Suburban railway network faces further delay

Among other things, the Centre does not want the proposed rail network to compete with metro lines.

Among other things, the Centre does not want the proposed rail network to compete with metro lines.   | Photo Credit: Sudhakara Jain

Centre comes up with riders on number of stations, model for project execution and fares

Prior to the announcement of Lok Sabha elections, politicians promised citizens that all hurdles related to the suburban railway network had been cleared. However, the suburban railway network that citizens were promised at a cost of ₹22,242 crore will be delayed as the central government has directed the Rail Infrastructure Development Company (Karnataka) Limited (K-RIDE) to revise the detailed project report (DPR).

The central government asked K-RIDE to consider factors like reducing the number of stations in the core city area and ensuring that the suburban rail network does not overlap with Namma Metro lines.

In a letter dated April 10, 2019, the Ministry of Railways conveyed the decision taken by the Prime Minister's Office on the suburban rail project to K-RIDE.

Cut down stations

The letter states that the proposed lines not compete with metro lines. The aim of the suburban rail should be to connect cities like Ramanagara, Tumakuru and Doddaballapur. “The rail system should also focus on bringing people from and to suburban areas of the city, and for their development as nodal centres,” read the letter.

In another major direction, K-RIDE has been asked to cut down the number of suburban rail stations in the core areas of the city, which should be served by Namma Metro or BMTC.

The State government had earlier taken up these issues with the South Western Railway (SWR) while deliberating on the existing DPR. While replying to the suggestion of the government, the Railways had said that priority should be given to building the suburban rail in the city areas, and extending the network to suburban areas will be taken up in a phased manner at a later stage. It appears that the Centre has gone by the demand of the State government to incorporate extension of the rail network to suburban areas.

Suburban rail activist Sanjeev Dyamannavar criticised this latest development, which he said is a delaying tactic that will create more hurdles. "Both the State government and the Union Ministry of Railway held several rounds of deliberation on the existing DPR. The meeting involved the railway minister, the chief minister and top officials. They came out with a statement that all the issues have been resolved and the project will be taken up. It is very disappointing that now the PMO and Finance Ministry are coming up with new riders,” he said.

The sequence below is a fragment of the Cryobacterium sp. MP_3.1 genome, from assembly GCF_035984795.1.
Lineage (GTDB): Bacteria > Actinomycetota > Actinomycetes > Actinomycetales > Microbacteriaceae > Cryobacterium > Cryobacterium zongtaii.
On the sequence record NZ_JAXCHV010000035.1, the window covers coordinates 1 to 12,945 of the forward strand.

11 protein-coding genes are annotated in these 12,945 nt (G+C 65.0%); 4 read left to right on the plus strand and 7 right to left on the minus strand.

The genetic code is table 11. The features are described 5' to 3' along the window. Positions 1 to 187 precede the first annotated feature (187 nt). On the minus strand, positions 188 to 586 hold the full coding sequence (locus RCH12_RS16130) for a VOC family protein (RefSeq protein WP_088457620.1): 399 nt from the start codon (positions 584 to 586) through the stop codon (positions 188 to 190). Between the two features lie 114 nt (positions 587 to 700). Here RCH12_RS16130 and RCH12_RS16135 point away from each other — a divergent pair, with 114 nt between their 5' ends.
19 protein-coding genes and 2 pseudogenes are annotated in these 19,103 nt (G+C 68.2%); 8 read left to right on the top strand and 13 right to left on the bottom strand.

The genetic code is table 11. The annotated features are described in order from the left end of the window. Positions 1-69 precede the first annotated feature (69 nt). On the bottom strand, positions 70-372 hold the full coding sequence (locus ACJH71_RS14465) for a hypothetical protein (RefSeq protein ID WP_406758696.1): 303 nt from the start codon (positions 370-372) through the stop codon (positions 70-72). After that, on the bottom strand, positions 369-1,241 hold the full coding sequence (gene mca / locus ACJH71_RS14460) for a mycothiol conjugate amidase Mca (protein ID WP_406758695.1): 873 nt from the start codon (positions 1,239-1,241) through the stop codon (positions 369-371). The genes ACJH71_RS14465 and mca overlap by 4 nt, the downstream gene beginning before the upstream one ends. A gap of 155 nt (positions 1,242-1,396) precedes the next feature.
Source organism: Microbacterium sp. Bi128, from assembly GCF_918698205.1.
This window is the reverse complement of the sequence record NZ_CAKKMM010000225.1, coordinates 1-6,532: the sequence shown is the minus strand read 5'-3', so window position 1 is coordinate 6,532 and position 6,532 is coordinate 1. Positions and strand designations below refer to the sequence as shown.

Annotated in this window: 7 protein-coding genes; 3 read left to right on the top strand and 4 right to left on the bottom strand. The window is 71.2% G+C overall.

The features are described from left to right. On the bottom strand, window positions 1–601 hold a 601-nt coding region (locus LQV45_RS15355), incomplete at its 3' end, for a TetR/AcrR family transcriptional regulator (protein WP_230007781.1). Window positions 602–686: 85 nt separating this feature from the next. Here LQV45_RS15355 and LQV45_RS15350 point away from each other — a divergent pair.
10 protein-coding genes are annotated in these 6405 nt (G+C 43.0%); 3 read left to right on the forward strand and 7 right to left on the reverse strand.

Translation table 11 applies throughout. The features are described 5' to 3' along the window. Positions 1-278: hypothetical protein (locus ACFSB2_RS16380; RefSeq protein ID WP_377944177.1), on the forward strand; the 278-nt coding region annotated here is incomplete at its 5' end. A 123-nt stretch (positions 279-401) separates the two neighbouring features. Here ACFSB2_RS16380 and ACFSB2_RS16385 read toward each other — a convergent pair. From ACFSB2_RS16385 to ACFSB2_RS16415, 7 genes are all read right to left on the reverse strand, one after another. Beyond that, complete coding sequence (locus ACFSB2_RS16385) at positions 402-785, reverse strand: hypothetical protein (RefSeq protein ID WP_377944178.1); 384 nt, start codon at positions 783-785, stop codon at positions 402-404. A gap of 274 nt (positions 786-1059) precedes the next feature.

Explore public-private partnership

In an another major move, the Union government has asked the agency to consider implementing individual point-to-point projects through public-private partnership. Both the State government and the Union Ministry of Railways have been asked to facilitate PPP model by offering surplus land parcels, viability gap fund (VGF) and adapting revenue share models.

Experts question whether the PPP model will be successful. “Building a mass transit through PPP model will not be a feasible option. Giving more impetus to metro network and neglecting the suburban network is not correct. This is nothing but a tactic to delay the project,” said Mr. Dyamannavar.

Not a cheaper option

Citizens who have been fighting for the suburban rail system believe that it will be a cheaper mode of transport when compared to buses and metro. However, this may not be the case.

The letter stated: “The fare box revenue shall be planned in a manner that it would meet operations and maintenance cost of the project duly considering the fare prevalent in other modes of transport.” In other words, the cost of a ticket could be on the higher end.

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Printable version | May 31, 2020 8:26:47 PM |

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